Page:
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Uncle Orson Reviews Everything
November 15, 2012

First appeared in print in The Rhinoceros Times, Greensboro, NC.

Iron Hearted Violet, Water, Chocolate, Gretchen Peters

The problem with "reviewing everything" is that everything I read, everything I eat, everywhere I go, everything I experience becomes potential column material.

You cannot imagine the stacks of as-yet-unreviewed material in my office. I can hardly see the surface of my desk -- which is actually a countertop the width of my attic office.

But it's time for me to play catch-up, reviewing a whole assortment of stuff without any attempt to make a coherent essay out of any of it.

By the end of this review, I'm hoping I'll be able to clear at least one corner of my desk. Just to remember what the color of it is.


Do you want a good Young Adult fantasy novel to give for Christmas? There are many to choose from, but I highly recommend Kelly Barnhill's Iron Hearted Violet.

Violet is a princess, but not a pretty one, and her family and the kingdom they govern are in great danger. She is left out of important events -- but manages to get into deeply serious trouble when she and a friend find a hidden magical room in the castle.

What lurks there is a great danger, but she can't find information about how to counter it -- or anyone who will take her seriously about what she's found.

I really enjoyed Barnhill's previous novel, The Mostly True Story of Jack, and for many of the same reasons: Just when you think you're getting a traditional fairy tale bit, Barnhill stands it on its head and makes it mean something completely new and different.

Young readers are not jaded, however, and are not looking for fresh takes on old stories. That's why it's so fortunate that Barnhill is not just standing cliches on their heads. She is telling stories that are terrific in their own right, so that young readers will be captivated. The fact that adults are also delighted is simply a bonus.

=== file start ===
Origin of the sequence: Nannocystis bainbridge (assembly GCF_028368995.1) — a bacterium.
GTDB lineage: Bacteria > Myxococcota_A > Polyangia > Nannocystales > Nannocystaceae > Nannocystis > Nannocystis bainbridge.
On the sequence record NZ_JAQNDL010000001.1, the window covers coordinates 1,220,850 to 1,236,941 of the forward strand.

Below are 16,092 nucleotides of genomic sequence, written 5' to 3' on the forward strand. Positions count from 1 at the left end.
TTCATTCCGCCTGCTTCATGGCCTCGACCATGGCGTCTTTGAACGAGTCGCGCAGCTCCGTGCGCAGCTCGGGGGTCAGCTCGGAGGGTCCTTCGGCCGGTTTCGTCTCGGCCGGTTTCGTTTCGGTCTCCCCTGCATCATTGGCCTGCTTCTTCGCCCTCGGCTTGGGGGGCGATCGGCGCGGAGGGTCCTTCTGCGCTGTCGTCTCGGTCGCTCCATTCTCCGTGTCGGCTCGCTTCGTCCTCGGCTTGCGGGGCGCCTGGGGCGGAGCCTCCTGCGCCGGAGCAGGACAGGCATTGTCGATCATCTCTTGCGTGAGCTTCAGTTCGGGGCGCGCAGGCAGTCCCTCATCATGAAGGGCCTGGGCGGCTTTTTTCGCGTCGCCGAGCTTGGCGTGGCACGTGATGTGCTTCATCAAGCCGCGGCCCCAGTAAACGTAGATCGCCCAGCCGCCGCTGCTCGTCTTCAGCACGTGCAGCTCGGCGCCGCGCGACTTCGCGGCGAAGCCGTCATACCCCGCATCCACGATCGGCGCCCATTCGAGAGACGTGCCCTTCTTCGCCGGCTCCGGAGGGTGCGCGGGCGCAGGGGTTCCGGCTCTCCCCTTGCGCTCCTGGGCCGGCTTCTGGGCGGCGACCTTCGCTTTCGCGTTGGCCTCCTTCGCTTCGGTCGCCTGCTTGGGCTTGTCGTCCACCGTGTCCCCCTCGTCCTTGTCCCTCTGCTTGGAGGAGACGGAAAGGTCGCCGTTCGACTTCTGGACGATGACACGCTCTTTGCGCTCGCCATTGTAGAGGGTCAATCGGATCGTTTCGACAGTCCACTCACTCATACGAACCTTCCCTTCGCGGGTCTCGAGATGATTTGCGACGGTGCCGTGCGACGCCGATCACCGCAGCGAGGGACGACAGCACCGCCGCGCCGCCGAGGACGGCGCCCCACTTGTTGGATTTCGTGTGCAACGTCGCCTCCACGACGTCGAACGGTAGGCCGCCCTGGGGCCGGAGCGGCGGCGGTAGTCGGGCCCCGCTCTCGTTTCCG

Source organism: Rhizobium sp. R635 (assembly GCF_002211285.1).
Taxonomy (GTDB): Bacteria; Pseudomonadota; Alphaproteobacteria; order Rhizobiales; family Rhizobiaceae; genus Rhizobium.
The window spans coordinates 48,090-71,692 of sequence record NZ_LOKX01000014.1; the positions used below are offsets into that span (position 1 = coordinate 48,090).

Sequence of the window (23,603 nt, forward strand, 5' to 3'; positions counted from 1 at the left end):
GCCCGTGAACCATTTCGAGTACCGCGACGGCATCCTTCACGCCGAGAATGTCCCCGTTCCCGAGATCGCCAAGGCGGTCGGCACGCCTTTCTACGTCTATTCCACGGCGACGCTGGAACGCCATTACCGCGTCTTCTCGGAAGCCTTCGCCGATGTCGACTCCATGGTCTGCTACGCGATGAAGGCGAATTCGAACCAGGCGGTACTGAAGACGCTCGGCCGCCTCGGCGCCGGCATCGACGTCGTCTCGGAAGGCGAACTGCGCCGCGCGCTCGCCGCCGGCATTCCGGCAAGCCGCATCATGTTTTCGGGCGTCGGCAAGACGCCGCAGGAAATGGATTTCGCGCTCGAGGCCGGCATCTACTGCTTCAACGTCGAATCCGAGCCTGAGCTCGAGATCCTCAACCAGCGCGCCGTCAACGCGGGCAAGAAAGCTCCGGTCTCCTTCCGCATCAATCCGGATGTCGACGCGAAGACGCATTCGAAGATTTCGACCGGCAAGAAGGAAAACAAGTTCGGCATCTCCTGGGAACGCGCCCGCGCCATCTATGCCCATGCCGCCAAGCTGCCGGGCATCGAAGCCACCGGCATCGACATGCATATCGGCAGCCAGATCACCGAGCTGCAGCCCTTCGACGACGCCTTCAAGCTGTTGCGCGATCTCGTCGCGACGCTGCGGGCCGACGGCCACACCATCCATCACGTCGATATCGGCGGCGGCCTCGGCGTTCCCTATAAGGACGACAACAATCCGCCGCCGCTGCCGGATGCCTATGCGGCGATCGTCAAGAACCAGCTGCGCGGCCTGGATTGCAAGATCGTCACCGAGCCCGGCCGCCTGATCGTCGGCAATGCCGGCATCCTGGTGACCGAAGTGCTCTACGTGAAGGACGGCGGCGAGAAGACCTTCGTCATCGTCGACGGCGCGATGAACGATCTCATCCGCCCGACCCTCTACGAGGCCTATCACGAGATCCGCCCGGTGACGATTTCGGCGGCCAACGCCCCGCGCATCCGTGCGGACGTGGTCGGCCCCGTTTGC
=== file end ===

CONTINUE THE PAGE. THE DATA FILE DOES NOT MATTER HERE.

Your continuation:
I've been drinking Hint water for years now. It's good clear water with just the lightest of flavors, and no sugar or other additives. (I find most of those "health" waters undrinkably nasty.)

A while ago, the Hint people introduced carbonated waters -- and I have to say, they're quite awful. They apparently forgot their concept of just a hint of flavor. The carbonated ones are seriously overflavored.

If I want carbonated drinks, I'll take the San Pellegrino fruit waters, like Arianciata or Limonata. If you want to sample them, they're available cold and ready-to-drink at Gnam-Gnam.

Meanwhile, though, Hint's regular waters are still the best, most refreshing drink around; they make all the other waters either boring or trying-too-hard.

And at Fresh Market, you can pick up a special holiday Peppermint flavored Hint water. I don't usually like peppermint as a flavor, but because it's Hint, the flavor is mild enough that it's a pleasure to drink.


Jacqueline Winspear's wonderful series of "Maisie Dobbs" novels has matured over the years. It began as a gimmick novel -- with a very good gimmick. The idea was that Maisie Dobbs, a maid in a wealthy household, was observed to be far more intelligent and education-seeking than the norm.

The wealthy family, instead of being repelled by an intellectually ambitious servant, nurtured her abilities. She was trained by a psychologist in the era that marked the very beginning of psychology, and through service in World War I came in contact with the wider world.